Progress with a catch in Afghanistan troop negotiations
Stars and Stripes
KABUL — Afghan President Hamid Karzai and U.S. Secretary of State John Kerry appear to have come closer to an agreement to keep American troops in Afghanistan past 2014, but at least one obstacle remains: the council of elders that has already shot down a key provision of that agreement.
One of the main sticking points has been a U.S. demand that American troops be shielded from prosecution in Afghanistan (though they would not be immune from prosecution under U.S. law).
After intense talks over the weekend between Karzai and Kerry, the two countries seem closer to an overall security agreement, but both officials said the issue of jurisdiction remains unresolved. Karzai is insisting on approval of the security agreement by the Loya Jirga, whose non-binding decision would then be sent to Afghanistan’s parliament for a vote.
“The decision about this particular subject...is up to the Afghan people and especially the Loya Jirga. They will be the one to make the decision on this particular issue,” Karzai said during a joint news conference with Kerry Saturday evening.
But experts disagree on whether Karzai’s proclaimed deference to a Loya Jirga - a grand meeting of leaders from across the country - is merely political cover or an actual threat to approval of a bilateral security agreement that the U.S. insists be signed before making further troop commitments.
Negotiations over the security agreement have dragged on for nearly a year, strained relations between Washington and Kabul and raised the possibility that no international military forces would remain in Afghanistan past the end of 2014. That is a frightening prospect for many in the Afghan government and the nascent Afghan security forces, who are already taking increasing casualties as NATO forces withdraw from the country and Afghans take more responsibility for battling an entrenched insurgency.
“He’s in an unenviable position,” said Kate Clark, an analyst with the Kabul-based Afghanistan Analysts Network, referring to Karzai. “He’s the leader of a nation which is very reliant on foreign aid, both budgetary and military, yet he wants to be seen as a sovereign leader.”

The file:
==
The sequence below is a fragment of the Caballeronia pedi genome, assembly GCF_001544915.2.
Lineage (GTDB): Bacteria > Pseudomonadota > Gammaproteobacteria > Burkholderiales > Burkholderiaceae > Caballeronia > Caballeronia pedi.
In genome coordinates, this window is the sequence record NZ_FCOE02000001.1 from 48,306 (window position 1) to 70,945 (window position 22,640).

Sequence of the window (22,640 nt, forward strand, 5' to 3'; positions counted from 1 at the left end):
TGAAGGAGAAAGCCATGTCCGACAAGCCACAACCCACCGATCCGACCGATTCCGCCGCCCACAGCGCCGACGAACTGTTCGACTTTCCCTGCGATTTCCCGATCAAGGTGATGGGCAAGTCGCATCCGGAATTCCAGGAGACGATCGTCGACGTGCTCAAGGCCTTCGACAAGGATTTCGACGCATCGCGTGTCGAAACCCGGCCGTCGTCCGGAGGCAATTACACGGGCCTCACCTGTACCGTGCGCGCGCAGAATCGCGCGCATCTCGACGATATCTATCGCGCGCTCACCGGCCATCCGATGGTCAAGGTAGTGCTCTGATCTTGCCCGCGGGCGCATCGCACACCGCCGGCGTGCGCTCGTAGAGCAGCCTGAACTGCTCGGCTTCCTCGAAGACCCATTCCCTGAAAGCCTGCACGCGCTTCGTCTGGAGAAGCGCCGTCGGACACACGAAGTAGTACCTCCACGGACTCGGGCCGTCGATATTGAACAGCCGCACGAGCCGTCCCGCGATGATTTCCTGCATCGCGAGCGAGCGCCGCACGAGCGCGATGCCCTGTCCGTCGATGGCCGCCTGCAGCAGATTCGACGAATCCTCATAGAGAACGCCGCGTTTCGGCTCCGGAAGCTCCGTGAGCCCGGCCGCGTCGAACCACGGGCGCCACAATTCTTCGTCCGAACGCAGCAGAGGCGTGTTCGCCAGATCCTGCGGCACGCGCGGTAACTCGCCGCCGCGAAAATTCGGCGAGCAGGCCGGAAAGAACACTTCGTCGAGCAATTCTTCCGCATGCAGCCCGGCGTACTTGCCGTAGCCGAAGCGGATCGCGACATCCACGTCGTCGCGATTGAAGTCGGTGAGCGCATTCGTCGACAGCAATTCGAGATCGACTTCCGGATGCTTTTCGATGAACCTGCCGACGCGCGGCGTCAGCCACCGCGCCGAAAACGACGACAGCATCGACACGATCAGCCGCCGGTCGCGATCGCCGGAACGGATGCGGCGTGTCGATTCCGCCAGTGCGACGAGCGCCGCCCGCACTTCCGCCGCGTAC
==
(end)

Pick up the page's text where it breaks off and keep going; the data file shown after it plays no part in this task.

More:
The Loya Jirga was convened in 2011 and endorsed negotiations for the bilateral security agreement, but specifically rejected the provision to protect troops from prosecution in Afghan courts. Without that legal protection, the U.S. will almost certainly pull all of its troops from the country at the end of 2014 and all other NATO nations would be likely to follow.
Kerry was categorical about that Saturday. The U.S. will prosecute any perpetrator of any incident or crime, he said. “If the issue of jurisdiction cannot be resolved, then, unfortunately, there cannot be a bilateral security agreement,” Kerry said, noting that the same standard applies wherever in the world the U.S. has forces. “So we hope that that will be resolved. And it’s up to the Afghan people, as it should be.”
Concern over the issue intensified among many Afghans after U.S. Army Staff Sgt. Robert Bales massacred 16 civilians in Kandahar province in 2012. He pleaded guilty to the massacre and was sentenced to life in prison by a U.S. military court, but many Afghans were outraged that he was spared a death sentence, and a participant in the 2011 Loya Jirga said he doesn’t see the council budging on the issue.
“We have already disapproved this in the last Loya Jirga,” said Hajji Latif, a tribal leader in Nangarhar province. “It will be the same decision in the next Loya Jirga, because most of the participants will be the same.”
Independent Afghan political analyst Wahid Mujhda said convening the Loya Jirga is simply cover for Karzai, who wants to be able to point to broad support for the controversial decision to bow to U.S. demands.
“If [the Loya Jirga] decide anything in favor of Karzai’s agenda, the government will accept it, but if they decide anything against it, they [government leaders] will say it was consultative and will ignore it,” he said.
But Hamidullah Farooqi, an economics professor who participated in the 2011 Loya Jirga and is now a spokesman for the opposition Rights and Justice Party, said, rather than being close to agreement, Karzai’s move to convene the Loya Jirga shows he’s not ready to approve the security agreement.
“It’s a waste of time and waste of resources,” he said of the Loya Jirga. “The Afghan government has the right to go through the legal process [of approval], which is through the Afghan parliament.”
However some observers are sounding cautious optimism that Karzai may be willing to finally make a deal.
While the bilateral security agreement is not yet a done deal and Karzai’s mention of remaining “technical details” to sort out is ominous, Kabul and Washington do seem much closer to agreement, and if Karzai wants the Loya Jirga to back him, he can make it happen, Clark said.
“I don’t think it’s over until it’s written, signed, sealed, and published, but clearly both sides see something workable.”
Zubair Babakarkhail contributed to this report
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